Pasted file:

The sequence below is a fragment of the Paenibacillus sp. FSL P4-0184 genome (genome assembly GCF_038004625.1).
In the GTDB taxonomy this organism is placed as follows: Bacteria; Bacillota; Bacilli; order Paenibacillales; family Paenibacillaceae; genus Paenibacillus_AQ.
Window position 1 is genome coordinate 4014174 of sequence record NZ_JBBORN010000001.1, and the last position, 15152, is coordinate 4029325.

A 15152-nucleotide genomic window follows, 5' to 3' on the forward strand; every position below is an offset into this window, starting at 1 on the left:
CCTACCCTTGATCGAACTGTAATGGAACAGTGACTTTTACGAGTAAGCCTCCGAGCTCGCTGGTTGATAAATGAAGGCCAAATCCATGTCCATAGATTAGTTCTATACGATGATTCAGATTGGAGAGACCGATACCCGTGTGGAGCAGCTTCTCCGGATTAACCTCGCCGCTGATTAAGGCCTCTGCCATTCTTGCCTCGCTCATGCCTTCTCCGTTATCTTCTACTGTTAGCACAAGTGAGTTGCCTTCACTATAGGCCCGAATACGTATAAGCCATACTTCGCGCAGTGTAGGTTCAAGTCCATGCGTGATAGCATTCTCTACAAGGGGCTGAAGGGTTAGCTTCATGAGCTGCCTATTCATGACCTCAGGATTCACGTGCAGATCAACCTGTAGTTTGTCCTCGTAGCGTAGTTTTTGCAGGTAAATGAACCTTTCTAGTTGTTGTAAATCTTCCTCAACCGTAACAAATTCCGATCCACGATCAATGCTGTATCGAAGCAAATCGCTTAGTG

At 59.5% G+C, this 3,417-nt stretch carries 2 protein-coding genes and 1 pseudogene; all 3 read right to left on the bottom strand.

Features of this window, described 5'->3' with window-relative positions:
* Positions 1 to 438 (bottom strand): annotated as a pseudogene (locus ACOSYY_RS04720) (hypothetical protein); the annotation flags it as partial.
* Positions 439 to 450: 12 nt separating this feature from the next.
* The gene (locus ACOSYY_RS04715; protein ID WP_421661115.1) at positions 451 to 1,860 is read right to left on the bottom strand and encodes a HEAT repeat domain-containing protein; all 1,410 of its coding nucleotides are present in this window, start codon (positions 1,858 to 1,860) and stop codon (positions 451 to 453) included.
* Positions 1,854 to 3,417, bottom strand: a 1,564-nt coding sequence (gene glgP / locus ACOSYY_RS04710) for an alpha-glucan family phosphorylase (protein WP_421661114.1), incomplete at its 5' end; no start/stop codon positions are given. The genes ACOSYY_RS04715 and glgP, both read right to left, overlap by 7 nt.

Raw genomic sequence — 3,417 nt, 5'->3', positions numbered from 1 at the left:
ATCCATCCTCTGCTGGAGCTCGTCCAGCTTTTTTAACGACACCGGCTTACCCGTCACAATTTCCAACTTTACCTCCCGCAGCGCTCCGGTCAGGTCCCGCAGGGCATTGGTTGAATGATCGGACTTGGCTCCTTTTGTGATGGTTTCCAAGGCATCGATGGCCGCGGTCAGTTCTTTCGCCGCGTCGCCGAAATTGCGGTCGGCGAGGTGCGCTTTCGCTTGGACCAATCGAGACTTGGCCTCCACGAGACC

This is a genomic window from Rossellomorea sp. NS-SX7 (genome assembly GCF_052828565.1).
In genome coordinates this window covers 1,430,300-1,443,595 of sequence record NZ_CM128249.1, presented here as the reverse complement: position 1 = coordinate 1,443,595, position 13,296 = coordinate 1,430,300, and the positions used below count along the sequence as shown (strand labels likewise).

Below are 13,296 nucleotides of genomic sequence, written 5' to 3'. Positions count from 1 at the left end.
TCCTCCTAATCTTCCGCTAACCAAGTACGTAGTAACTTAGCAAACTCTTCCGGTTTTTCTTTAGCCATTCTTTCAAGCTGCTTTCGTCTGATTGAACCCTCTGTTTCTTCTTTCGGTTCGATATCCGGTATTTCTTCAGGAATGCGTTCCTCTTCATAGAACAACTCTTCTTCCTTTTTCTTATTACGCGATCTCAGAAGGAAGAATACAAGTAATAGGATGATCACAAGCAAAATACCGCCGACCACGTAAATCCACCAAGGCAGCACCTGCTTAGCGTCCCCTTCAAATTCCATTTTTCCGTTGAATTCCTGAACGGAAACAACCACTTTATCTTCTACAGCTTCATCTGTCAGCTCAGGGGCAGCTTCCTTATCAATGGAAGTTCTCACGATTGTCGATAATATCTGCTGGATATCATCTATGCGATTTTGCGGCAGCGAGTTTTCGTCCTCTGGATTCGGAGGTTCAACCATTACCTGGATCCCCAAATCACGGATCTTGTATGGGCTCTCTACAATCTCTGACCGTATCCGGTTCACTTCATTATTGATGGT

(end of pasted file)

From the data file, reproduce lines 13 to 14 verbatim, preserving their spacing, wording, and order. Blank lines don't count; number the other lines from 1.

ATCCATCCTCTGCTGGAGCTCGTCCAGCTTTTTTAACGACACCGGCTTACCCGTCACAATTTCCAACTTTACCTCCCGCAGCGCTCCGGTCAGGTCCCGCAGGGCATTGGTTGAATGATCGGACTTGGCTCCTTTTGTGATGGTTTCCAAGGCATCGATGGCCGCGGTCAGTTCTTTCGCCGCGTCGCCGAAATTGCGGTCGGCGAGGTGCGCTTTCGCTTGGACCAATCGAGACTTGGCCTCCACGAGACC

This is a genomic window from Rossellomorea sp. NS-SX7 (genome assembly GCF_052828565.1).